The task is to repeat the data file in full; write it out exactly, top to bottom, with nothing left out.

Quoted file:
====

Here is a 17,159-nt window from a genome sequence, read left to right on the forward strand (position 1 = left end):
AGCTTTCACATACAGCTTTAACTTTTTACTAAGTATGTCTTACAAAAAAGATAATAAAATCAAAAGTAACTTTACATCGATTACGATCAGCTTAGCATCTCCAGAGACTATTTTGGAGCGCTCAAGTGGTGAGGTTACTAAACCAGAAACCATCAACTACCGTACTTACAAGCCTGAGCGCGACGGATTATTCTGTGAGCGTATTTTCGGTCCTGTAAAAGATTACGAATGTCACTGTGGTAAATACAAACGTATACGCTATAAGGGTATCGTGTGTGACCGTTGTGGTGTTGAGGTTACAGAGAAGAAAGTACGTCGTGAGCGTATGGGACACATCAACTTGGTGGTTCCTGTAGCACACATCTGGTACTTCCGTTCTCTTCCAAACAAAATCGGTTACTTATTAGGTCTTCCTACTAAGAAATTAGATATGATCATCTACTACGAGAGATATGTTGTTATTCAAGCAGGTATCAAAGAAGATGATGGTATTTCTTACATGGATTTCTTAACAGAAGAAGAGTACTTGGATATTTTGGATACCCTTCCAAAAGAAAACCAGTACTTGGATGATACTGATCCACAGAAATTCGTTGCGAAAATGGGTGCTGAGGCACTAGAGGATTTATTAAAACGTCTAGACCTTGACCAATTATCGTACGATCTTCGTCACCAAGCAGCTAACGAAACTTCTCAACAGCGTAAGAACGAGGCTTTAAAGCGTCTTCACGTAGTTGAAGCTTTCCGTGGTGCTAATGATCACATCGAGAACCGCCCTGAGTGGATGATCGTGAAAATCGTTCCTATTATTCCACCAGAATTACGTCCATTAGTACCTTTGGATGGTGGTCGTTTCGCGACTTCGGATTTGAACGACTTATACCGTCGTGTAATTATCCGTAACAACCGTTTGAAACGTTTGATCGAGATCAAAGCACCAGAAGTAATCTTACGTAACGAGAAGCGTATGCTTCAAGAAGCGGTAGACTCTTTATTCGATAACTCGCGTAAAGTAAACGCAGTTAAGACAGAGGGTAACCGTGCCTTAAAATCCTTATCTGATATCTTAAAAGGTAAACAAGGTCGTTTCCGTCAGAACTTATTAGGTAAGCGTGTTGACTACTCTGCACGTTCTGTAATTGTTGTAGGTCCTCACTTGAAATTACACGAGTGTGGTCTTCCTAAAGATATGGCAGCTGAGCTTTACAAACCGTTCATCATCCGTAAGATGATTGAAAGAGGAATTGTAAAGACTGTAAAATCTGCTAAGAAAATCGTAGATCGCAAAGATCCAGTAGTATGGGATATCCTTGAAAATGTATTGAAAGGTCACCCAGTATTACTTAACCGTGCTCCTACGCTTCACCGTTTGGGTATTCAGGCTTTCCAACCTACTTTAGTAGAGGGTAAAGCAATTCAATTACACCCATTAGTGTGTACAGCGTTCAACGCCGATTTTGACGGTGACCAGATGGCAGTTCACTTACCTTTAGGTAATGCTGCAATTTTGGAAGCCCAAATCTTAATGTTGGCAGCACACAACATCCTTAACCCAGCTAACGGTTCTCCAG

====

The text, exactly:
Here is a 17,159-nt window from a genome sequence, read left to right on the forward strand (position 1 = left end):
AGCTTTCACATACAGCTTTAACTTTTTACTAAGTATGTCTTACAAAAAAGATAATAAAATCAAAAGTAACTTTACATCGATTACGATCAGCTTAGCATCTCCAGAGACTATTTTGGAGCGCTCAAGTGGTGAGGTTACTAAACCAGAAACCATCAACTACCGTACTTACAAGCCTGAGCGCGACGGATTATTCTGTGAGCGTATTTTCGGTCCTGTAAAAGATTACGAATGTCACTGTGGTAAATACAAACGTATACGCTATAAGGGTATCGTGTGTGACCGTTGTGGTGTTGAGGTTACAGAGAAGAAAGTACGTCGTGAGCGTATGGGACACATCAACTTGGTGGTTCCTGTAGCACACATCTGGTACTTCCGTTCTCTTCCAAACAAAATCGGTTACTTATTAGGTCTTCCTACTAAGAAATTAGATATGATCATCTACTACGAGAGATATGTTGTTATTCAAGCAGGTATCAAAGAAGATGATGGTATTTCTTACATGGATTTCTTAACAGAAGAAGAGTACTTGGATATTTTGGATACCCTTCCAAAAGAAAACCAGTACTTGGATGATACTGATCCACAGAAATTCGTTGCGAAAATGGGTGCTGAGGCACTAGAGGATTTATTAAAACGTCTAGACCTTGACCAATTATCGTACGATCTTCGTCACCAAGCAGCTAACGAAACTTCTCAACAGCGTAAGAACGAGGCTTTAAAGCGTCTTCACGTAGTTGAAGCTTTCCGTGGTGCTAATGATCACATCGAGAACCGCCCTGAGTGGATGATCGTGAAAATCGTTCCTATTATTCCACCAGAATTACGTCCATTAGTACCTTTGGATGGTGGTCGTTTCGCGACTTCGGATTTGAACGACTTATACCGTCGTGTAATTATCCGTAACAACCGTTTGAAACGTTTGATCGAGATCAAAGCACCAGAAGTAATCTTACGTAACGAGAAGCGTATGCTTCAAGAAGCGGTAGACTCTTTATTCGATAACTCGCGTAAAGTAAACGCAGTTAAGACAGAGGGTAACCGTGCCTTAAAATCCTTATCTGATATCTTAAAAGGTAAACAAGGTCGTTTCCGTCAGAACTTATTAGGTAAGCGTGTTGACTACTCTGCACGTTCTGTAATTGTTGTAGGTCCTCACTTGAAATTACACGAGTGTGGTCTTCCTAAAGATATGGCAGCTGAGCTTTACAAACCGTTCATCATCCGTAAGATGATTGAAAGAGGAATTGTAAAGACTGTAAAATCTGCTAAGAAAATCGTAGATCGCAAAGATCCAGTAGTATGGGATATCCTTGAAAATGTATTGAAAGGTCACCCAGTATTACTTAACCGTGCTCCTACGCTTCACCGTTTGGGTATTCAGGCTTTCCAACCTACTTTAGTAGAGGGTAAAGCAATTCAATTACACCCATTAGTGTGTACAGCGTTCAACGCCGATTTTGACGGTGACCAGATGGCAGTTCACTTACCTTTAGGTAATGCTGCAATTTTGGAAGCCCAAATCTTAATGTTGGCAGCACACAACATCCTTAACCCAGCTAACGGTTCTCCAG